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Gorsey Clough: residential care

About Gorsey Clough

Gorsey Clough is a 49-bed residential and nursing care home in Bury, Lancashire. Specialising in Dementia care, the home provides 24/7 nursing and residential care for those with diverse and complex needs including those that present with behaviours that challenge.

Gorsey Clough has an ethos of embracing technology to help reshape how care is delivered and to improve the wellbeing and care outcomes of its residents. This ethos supports its vision to be an outstanding, dementia friendly care home supporting individuals living with dementia to live and enjoy their life as independently as possible.

Why did Gorsey Clough choose Radar Healthcare

At an unannounced inspection in 2018, Gorsey Clough were inspected and rated inadequate by the Care Quality Commission (CQC), the independent regulator for Health and Social Care. The inspection report referred to several regulatory breaches including management of medicines, incomplete health and safety checks, infection control and a lack of care and clinical quality assurance audits.

Award-winning registered nurse, Craig Priestley was appointed to transform the home into a good quality care setting that had positive outcomes for people living with dementia.

There were several ineffective, paper-based systems in place that required modernisation to be brought in line with best practice standards.

There were a lack of systems to monitor and improve the quality of the service. We found governance systems were incomplete and not sufficiently robust to ensure best practice was followed and compliance with regulations.

Taken from CQC Inspection report published November 2018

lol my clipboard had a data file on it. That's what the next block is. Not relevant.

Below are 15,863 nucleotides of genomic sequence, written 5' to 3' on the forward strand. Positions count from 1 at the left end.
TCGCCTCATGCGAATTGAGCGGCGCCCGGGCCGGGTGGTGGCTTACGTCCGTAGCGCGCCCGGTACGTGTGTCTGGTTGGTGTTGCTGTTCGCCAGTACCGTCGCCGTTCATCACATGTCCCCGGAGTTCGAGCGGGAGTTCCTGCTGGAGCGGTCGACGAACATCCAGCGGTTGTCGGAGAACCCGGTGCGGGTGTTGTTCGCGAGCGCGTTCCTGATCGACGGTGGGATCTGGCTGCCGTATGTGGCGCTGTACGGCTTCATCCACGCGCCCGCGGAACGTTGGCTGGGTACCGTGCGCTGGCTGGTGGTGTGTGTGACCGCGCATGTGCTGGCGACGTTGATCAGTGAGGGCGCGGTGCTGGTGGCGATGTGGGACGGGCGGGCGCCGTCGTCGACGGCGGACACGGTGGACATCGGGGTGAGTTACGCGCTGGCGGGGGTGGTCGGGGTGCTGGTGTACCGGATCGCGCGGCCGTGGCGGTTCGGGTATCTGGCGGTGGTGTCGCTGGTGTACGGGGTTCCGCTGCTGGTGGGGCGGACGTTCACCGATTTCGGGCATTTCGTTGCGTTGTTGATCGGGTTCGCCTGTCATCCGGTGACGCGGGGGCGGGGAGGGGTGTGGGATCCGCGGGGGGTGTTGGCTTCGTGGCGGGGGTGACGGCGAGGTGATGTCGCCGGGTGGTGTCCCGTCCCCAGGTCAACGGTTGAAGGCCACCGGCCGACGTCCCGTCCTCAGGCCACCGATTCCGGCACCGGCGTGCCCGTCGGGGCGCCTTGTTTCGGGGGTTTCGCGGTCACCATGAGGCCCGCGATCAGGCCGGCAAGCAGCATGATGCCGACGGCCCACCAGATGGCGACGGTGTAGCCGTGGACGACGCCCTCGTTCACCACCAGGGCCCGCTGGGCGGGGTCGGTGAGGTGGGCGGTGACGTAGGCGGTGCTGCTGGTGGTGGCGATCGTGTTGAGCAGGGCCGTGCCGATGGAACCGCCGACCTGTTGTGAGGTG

To give a true picture of quality assurance within the home, the management team needed to consolidate data and bring all processes into one central system.

Craig had used other quality management software in his previous roles, primarily for auditing, but hadn’t had access to anything that enabled him to have full visibility of a home’s quality and compliance status. When he came across Radar, he was particularly impressed with the incident and risk management process and auditing tools with the ability to configure workflows in line with
organisational processes and procedures.

How was Radar implemented?

With the nursing home in special measures, time was of the essence, so the Radar team provided remote onboarding sessions and access to the Radar online training portal, ensuring Craig and his team had the necessary knowledge to configure the software to the needs of the nursing home.

Within a short space of time, custom workflows for incident and risk management and auditing were created as a priority; these were deemed the areas that would deliver the largest impact in the shortest time and provide the management team with the tools required to monitor performance.

When configuring incident reporting, Craig was able to set up custom incident types (falls, pressure ulcers etc.), each with a different workflow. Within the ‘falls’ workflow, the software was configured to prompt the completion or review of a falls risk assessment and update the mobility care plan to reflect the change in needs of residents – actions that were routinely missed before the introduction